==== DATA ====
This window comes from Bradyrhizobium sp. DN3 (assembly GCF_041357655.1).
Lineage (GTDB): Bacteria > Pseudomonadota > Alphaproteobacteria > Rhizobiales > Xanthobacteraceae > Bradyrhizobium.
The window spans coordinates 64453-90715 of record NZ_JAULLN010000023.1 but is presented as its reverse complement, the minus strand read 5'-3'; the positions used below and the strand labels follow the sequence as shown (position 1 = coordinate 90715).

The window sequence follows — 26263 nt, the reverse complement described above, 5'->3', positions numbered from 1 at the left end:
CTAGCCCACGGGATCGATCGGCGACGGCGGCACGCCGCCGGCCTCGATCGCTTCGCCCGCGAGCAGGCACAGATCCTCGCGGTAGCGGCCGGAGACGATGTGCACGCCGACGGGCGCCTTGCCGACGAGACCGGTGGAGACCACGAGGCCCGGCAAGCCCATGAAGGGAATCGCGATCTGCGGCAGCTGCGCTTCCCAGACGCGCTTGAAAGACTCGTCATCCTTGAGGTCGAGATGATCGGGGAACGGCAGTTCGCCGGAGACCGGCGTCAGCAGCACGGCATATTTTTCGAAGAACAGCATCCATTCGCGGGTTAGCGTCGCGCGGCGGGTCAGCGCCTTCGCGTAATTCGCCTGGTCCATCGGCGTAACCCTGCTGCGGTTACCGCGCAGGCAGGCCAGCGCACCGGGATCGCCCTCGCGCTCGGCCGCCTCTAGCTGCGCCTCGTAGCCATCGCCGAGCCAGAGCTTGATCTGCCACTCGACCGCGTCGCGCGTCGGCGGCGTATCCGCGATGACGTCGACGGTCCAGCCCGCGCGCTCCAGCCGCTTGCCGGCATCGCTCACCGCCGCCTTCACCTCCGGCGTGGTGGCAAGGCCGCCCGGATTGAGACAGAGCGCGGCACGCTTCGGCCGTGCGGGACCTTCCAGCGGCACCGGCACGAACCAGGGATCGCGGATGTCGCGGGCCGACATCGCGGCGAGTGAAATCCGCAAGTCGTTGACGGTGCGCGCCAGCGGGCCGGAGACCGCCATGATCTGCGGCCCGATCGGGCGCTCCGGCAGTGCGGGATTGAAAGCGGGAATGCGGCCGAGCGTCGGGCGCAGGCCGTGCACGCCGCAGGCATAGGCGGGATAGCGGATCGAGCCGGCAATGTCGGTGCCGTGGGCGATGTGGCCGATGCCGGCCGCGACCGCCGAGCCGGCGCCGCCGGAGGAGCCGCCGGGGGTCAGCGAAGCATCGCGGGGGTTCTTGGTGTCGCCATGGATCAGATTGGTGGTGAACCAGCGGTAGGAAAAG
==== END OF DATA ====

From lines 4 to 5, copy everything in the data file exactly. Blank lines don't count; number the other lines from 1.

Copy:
The window sequence follows — 26263 nt, the reverse complement described above, 5'->3', positions numbered from 1 at the left end:
CTAGCCCACGGGATCGATCGGCGACGGCGGCACGCCGCCGGCCTCGATCGCTTCGCCCGCGAGCAGGCACAGATCCTCGCGGTAGCGGCCGGAGACGATGTGCACGCCGACGGGCGCCTTGCCGACGAGACCGGTGGAGACCACGAGGCCCGGCAAGCCCATGAAGGGAATCGCGATCTGCGGCAGCTGCGCTTCCCAGACGCGCTTGAAAGACTCGTCATCCTTGAGGTCGAGATGATCGGGGAACGGCAGTTCGCCGGAGACCGGCGTCAGCAGCACGGCATATTTTTCGAAGAACAGCATCCATTCGCGGGTTAGCGTCGCGCGGCGGGTCAGCGCCTTCGCGTAATTCGCCTGGTCCATCGGCGTAACCCTGCTGCGGTTACCGCGCAGGCAGGCCAGCGCACCGGGATCGCCCTCGCGCTCGGCCGCCTCTAGCTGCGCCTCGTAGCCATCGCCGAGCCAGAGCTTGATCTGCCACTCGACCGCGTCGCGCGTCGGCGGCGTATCCGCGATGACGTCGACGGTCCAGCCCGCGCGCTCCAGCCGCTTGCCGGCATCGCTCACCGCCGCCTTCACCTCCGGCGTGGTGGCAAGGCCGCCCGGATTGAGACAGAGCGCGGCACGCTTCGGCCGTGCGGGACCTTCCAGCGGCACCGGCACGAACCAGGGATCGCGGATGTCGCGGGCCGACATCGCGGCGAGTGAAATCCGCAAGTCGTTGACGGTGCGCGCCAGCGGGCCGGAGACCGCCATGATCTGCGGCCCGATCGGGCGCTCCGGCAGTGCGGGATTGAAAGCGGGAATGCGGCCGAGCGTCGGGCGCAGGCCGTGCACGCCGCAGGCATAGGCGGGATAGCGGATCGAGCCGGCAATGTCGGTGCCGTGGGCGATGTGGCCGATGCCGGCCGCGACCGCCGAGCCGGCGCCGCCGGAGGAGCCGCCGGGGGTCAGCGAAGCATCGCGGGGGTTCTTGGTGTCGCCATGGATCAGATTGGTGGTGAACCAGCGGTAGGAAAAG